Friday, September 7, 2018

Retro looks don't guarantee design success

What is THAT? The 1991 Nissan Figaro created a world-wide rage for retro.
My friend, author Douglas Kalajian, has a sharp eye for cars of the past. But it was his wife Robyn who first spotted the Nissan Figaro as it cut across their path.

"What is THAT?"

To Doug's credit, he remembered the Figaro, a car that Nissan produced for only one model year, and never officially sold in the United States. A rare sighting, indeed.

Then he saw it again.

"If I'd gotten out of my car a few seconds earlier I'd have snapped a photo and called out," he wrote me.

"From what I've read, there were zero imported to the U.S. and it has been very difficult to get them registered here because they don't come close to complying with American regs. Canada is a little less harsh but only a little. There are a handful on Hemmings, and prices are all over the place. It would fit in the garage! Really, it would fit in the hall closet."

The Figaro was intentionally designed to look like a mini-car of the 1950s, but was completely modern in function. Like Douglas, I remember what a sensation the Figaro was in 1991.

Everyone wanted one (even in Japan you had to win a lottery to get a Figaro). It ignited a rage for retro.

The retro-look Jaguar S-Type was designed in 1995 and launched in 1999. The almost as nostalgic looking Jaguar X-Type arrived in 2002. BMW began development of its new Mini in 1995 and  launched it in 2000 to enormous success.

Royal Enfield has profited enormously from its investment in classically styled motorcycles that have modern features like disc brakes and fuel injection. It is about to introduce two brand new motorcycles that will look like British bikes of the 1960s, but be powered by a new 650cc parallel twin motor.

Retro has been good to Royal Enfield. But retro hasn't always been good to vehicle makers.

Recently I happened across a CraigsList ad in California for a retro-design car I'd never heard of: the Fiat 500 1957 Edition.

Sold in the United States in 2014 and 2015, the 1957 Edition looked a bit like the Fiat 500 introduced in 1957. But despite its looks, like the Nissan Figaro and the new Mini, it was a completely modern car. Even the key fob was retro-styled.

The circa 1957 Fiat 500 behind the "1957 Edition" of 2014.
Here's the thing. The 1957 Edition was a "retro" version of the Fiat Chrysler Fiat 500, itself launched in 2007 as a retro tribute to the 1957 car.

Retro on retro. It should have been a sensation.

So: why had I never heard of it?

Maybe because the price was high compared with other models? Perhaps because the lackluster commercial prepared for it used 1957 production values?

Maybe it was because a retro key fob, radio buttons designed to look like old-fashioned dials, and painted steel wheels weren't enough to make a 2015 Fiat 500 look like a true 1957 Fiat 500.

Something similar happened to the retro-styled Ford Thunderbird two-seater of 2002-2005. Initially praised, sales of the design declined every year until it was discontinued. Marketing may have been the problem for the retro 'Bird.

"If there was a marketing effort by Ford Motor, I wasn't aware of it," wrote Jerry Flint of Forbes magazine.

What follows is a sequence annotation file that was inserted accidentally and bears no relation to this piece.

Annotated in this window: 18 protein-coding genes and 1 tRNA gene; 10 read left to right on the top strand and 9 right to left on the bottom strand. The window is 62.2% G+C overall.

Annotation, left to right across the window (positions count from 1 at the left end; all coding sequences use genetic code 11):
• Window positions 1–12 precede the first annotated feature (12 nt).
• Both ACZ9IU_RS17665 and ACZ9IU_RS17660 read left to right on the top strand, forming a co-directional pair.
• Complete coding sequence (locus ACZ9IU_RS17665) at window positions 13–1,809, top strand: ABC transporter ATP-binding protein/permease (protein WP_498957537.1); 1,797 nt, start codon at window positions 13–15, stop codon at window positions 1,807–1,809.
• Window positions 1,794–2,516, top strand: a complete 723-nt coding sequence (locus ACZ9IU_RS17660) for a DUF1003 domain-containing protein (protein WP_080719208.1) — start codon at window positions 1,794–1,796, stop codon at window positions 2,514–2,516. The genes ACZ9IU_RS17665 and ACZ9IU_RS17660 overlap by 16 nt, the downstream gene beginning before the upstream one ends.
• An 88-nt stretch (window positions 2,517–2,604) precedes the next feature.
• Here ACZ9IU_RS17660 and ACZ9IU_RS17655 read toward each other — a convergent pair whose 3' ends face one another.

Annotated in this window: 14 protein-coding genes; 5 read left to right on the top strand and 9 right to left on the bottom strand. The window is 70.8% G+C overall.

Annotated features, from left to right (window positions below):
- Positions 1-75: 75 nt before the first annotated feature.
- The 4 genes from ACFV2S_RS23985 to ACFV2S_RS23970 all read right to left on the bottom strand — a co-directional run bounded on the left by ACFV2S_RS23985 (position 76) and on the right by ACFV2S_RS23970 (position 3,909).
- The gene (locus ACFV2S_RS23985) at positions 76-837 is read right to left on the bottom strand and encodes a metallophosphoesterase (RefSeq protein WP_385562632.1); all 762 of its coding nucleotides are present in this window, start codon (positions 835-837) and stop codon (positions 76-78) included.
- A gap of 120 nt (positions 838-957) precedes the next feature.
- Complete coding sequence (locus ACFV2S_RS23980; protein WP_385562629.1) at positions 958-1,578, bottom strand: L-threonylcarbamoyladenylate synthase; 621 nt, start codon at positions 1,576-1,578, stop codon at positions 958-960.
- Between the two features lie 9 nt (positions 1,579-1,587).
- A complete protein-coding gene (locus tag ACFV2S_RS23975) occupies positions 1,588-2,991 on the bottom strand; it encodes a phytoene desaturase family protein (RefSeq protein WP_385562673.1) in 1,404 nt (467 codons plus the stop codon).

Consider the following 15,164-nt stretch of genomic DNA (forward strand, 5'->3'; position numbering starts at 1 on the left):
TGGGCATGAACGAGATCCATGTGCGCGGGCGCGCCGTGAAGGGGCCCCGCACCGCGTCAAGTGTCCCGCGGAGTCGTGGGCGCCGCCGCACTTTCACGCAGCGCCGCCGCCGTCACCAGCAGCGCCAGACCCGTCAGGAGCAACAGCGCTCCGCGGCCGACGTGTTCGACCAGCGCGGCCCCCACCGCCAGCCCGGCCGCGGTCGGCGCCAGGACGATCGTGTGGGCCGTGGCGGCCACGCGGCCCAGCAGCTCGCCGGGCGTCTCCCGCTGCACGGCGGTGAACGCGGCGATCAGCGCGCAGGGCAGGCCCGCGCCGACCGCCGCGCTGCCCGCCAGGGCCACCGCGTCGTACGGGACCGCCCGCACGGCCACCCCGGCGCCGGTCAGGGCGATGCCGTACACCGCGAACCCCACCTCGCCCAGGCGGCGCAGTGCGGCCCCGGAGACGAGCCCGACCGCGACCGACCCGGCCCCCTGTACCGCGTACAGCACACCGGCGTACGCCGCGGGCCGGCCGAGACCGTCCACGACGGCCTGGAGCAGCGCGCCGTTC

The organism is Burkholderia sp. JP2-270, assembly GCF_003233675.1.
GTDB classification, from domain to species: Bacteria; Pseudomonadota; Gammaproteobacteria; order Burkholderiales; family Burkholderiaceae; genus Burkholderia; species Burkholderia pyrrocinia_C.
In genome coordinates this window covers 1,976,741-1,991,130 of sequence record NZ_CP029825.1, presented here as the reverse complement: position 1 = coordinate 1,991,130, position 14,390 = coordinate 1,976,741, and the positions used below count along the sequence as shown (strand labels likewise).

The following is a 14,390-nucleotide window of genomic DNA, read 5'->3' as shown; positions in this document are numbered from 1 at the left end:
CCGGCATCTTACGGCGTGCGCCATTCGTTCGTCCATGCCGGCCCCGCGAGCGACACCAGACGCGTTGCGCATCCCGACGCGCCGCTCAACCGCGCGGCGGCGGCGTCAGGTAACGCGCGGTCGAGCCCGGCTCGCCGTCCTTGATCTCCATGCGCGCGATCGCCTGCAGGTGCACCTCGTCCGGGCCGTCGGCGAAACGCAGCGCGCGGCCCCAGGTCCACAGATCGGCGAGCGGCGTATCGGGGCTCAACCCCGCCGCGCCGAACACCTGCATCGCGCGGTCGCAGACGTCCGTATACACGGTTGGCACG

Whatever the explanation, the Fiat 1957 Edition is a lesson that retro-modern vehicles don't always succeed. I'll let Douglas have the last word:

"The appeal of a retro-mobile rests on the original being fondly remembered. Who remembers the 1957 anything, much less the 1957 Fiat? And if you did and actually had owned one, would you remember it fondly or would the mere thought make you break out in hives?"

5 comments:

  1. I love retro, and forever shall love the acquaintance of old countenance / new internal tech, but "I" does not translate into "All", unfortunately...

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    1. Post Script: For what it's worth, on the record, I love the Figaro. But regarding motorbikes, my longing for any trim of Moto Morini's 1200 return to the US as well as the new Fantic Caballero 500 or the jaw dropping Moto Paton S1-R (please search for all of those) is null. The USofA has always been a trough of hot air for the wonderful European (and Japanese) manufacturers due to our collectively narrow band of monetary interest and our wonderfully *progressive* (read: safe for safety's sake) nonsense restriction on all things auto- or moto-motive. Not only do we do it to ourselves in a democratic sense, but even in order to maintain a dealer network becomes impossible due to the vast size of our continent, so a great KUDOS to the companies that can make it all work (Norton/Triumph/Royal Enfield/Husqvarna). Truly, we are a country of motorcycle blandness because of ourselves AND the motorcycle producers. A conversation for later perhaps?

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  2. Post Script #2 - David: Great article! Thank you for that eloquent observation and outline.

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  3. Thanks for posting, enjoyed the article. But your comment "Who remembers the 1957 anything?" Well, how about the most iconic USA automobile of all time, the 1957 Chevrolet Bel Air? (No, I don't own one.)

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  4. Yes, very glad you made that comment, Doug and I discussed the iconic '57 Chevrolet. I concluded that the Chevy was the exception that proved the rule. Not a lot of other '57s were as enviable. The '57 Continental Mark II was out there, but a pretty rare bird.

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